Shimkets Lab @ UGA -> Who We Are -> Chris Cotter

Current Reserach: Emergent Behaviors in M. xanthus

M. xanthus rippling
Time Lapse: 3hr, 40X Magnification

A flock of birds, containing thousands of individuals flying at high speeds, is able to execute complex behaviors and patterns at the scale of the flock. This seemingly simple behavior baffled scientists until recently. Explanations such as thought-transference (Selous 1931), electromagnetic communication (Heppner 1974), and chorus-line like maneuvers (Potts 1984) were proposed. However a much simpler explanation was found when the maneuvers of individual birds were modeled (Reynolds 1987). Reynold's modeling showed that behaviors of a flock of birds can emerge from three simple rules: 1) avoid crowding out your neighbors, 2) steer towards the average heading of your neighbors, and 3) steer towards the average position of your neighbors. Like many other complex behaviors and patterns in nature, a flock of birds does not need a leader or even high order thought processing. These behaviors instead emerge from chaotic systems following simple rules.

To understand how order can emerge from chaotic systems, the interactions between individuals must be determined using scientific observation and hypothesis testing. These interactions are then used to create computational models that simulate the behaviors of the individual members based on the rules of interaction. Computational models allow for the study of behaviors that are not apparent by studying the individual, a hallmark property of emergent complexity. Many important systems such as the interactions between stem cells to create organs, or between neurons to create thought processes have complex and vast interactions that currently can not be modeled in full. To begin to understand how nature has utilized the properties of emergent complexity, model systems must be developed. I study Myxoccous xanthus as a model system for emergent complexity by trying to undestand the cell-to-cell interactions that lead to rippling and development.

Contact

816 Biological Sciences Building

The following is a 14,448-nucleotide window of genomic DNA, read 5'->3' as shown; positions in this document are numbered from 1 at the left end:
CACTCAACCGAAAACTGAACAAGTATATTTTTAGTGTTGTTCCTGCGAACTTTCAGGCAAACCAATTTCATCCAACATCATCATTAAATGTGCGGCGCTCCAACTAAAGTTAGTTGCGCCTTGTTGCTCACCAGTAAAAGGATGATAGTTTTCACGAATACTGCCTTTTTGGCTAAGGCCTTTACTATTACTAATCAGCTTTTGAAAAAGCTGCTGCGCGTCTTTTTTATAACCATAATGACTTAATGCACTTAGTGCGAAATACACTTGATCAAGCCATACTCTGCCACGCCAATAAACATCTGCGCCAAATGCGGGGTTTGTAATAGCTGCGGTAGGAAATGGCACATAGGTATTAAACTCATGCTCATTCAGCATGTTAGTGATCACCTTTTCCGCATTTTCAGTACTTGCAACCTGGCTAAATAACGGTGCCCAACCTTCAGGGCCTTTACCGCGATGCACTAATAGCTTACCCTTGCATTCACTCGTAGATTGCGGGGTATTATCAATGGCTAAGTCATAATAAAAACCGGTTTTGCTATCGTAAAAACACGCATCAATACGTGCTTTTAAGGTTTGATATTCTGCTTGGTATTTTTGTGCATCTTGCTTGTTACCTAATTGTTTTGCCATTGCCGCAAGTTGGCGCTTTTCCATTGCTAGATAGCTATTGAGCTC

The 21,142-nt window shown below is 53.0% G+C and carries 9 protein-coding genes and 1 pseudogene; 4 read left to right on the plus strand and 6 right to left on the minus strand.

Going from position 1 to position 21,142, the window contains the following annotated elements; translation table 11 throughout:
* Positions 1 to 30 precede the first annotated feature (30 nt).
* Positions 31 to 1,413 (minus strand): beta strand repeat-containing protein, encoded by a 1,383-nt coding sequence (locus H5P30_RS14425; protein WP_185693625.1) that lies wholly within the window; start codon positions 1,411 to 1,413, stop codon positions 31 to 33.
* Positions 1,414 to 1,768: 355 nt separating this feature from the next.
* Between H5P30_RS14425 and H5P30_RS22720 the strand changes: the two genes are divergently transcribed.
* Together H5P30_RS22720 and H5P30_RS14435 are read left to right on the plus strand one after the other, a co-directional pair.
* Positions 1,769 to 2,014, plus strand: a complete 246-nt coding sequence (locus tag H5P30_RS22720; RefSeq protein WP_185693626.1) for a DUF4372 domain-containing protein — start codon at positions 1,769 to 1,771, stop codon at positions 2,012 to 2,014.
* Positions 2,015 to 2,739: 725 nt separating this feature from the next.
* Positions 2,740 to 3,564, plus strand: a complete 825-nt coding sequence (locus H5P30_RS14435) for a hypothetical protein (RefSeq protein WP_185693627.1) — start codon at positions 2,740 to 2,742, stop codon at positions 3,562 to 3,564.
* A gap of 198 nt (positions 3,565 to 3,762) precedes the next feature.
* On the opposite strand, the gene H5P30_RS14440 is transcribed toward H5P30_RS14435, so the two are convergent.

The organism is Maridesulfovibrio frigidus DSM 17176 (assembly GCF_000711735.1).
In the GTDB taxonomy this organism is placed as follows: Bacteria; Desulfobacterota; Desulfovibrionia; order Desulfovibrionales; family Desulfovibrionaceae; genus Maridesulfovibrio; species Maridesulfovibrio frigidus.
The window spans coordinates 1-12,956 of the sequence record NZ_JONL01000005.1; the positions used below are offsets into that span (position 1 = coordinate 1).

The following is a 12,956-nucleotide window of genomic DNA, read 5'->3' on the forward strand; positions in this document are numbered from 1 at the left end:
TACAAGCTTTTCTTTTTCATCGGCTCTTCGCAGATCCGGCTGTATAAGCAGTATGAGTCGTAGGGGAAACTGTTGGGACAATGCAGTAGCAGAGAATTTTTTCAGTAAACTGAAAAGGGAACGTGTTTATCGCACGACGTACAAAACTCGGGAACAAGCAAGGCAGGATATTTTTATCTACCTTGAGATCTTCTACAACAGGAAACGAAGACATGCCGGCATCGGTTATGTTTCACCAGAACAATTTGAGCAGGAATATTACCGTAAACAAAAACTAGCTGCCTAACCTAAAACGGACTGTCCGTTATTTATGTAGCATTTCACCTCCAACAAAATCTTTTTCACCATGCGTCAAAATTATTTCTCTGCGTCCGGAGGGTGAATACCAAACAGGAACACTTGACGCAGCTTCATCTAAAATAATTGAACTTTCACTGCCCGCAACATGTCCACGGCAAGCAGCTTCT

(706) 542-2681
cotter@uga.edu

Bio

BS in Bioinformatics from Rochester Institute of Technology (2007-2011)

Graduate Student (Ph.D) in Microbiology at UGA (2011-Present) 

Calendar

Recent Publications:
Cotter CR, Schüttler HB, Igoshin OA, Shimkets LJ Proc Natl Acad Sci U S A. 2017 May 22;:

Abstract
Collective cell movement is critical to the emergent properties of many multicellular systems, including microbial self-organization in biofilms, embryogenesis, wound healing, and cancer metastasis. However, even the best-studied systems lack a complete picture of how diverse physical and chemical cues act upon individual cells to ensure coordinated multicellular behavior. Known for its social developmental cycle, the bacterium Myxococcus xanthus uses coordinated movement to generate three-dimensional aggregates called fruiting bodies. Despite extensive progress in identifying genes controlling fruiting body development, cell behaviors and cell-cell communication mechanisms that mediate aggregation are largely unknown. We developed an approach to examine emergent behaviors that couples fluorescent cell tracking with data-driven models. A unique feature of this approach is the ability to identify cell behaviors affecting the observed aggregation dynamics without full knowledge of the underlying biological mechanisms. The fluorescent cell tracking revealed large deviations in the behavior of individual cells. Our modeling method indicated that decreased cell motility inside the aggregates, a biased walk toward aggregate centroids, and alignment among neighboring cells in a radial direction to the nearest aggregate are behaviors that enhance aggregation dynamics. Our modeling method also revealed that aggregation is generally robust to perturbations in these behaviors and identified possible compensatory mechanisms. The resulting approach of directly combining behavior quantification with data-driven simulations can be applied to more complex systems of collective cell movement without prior knowledge of the cellular machinery and behavioral cues.

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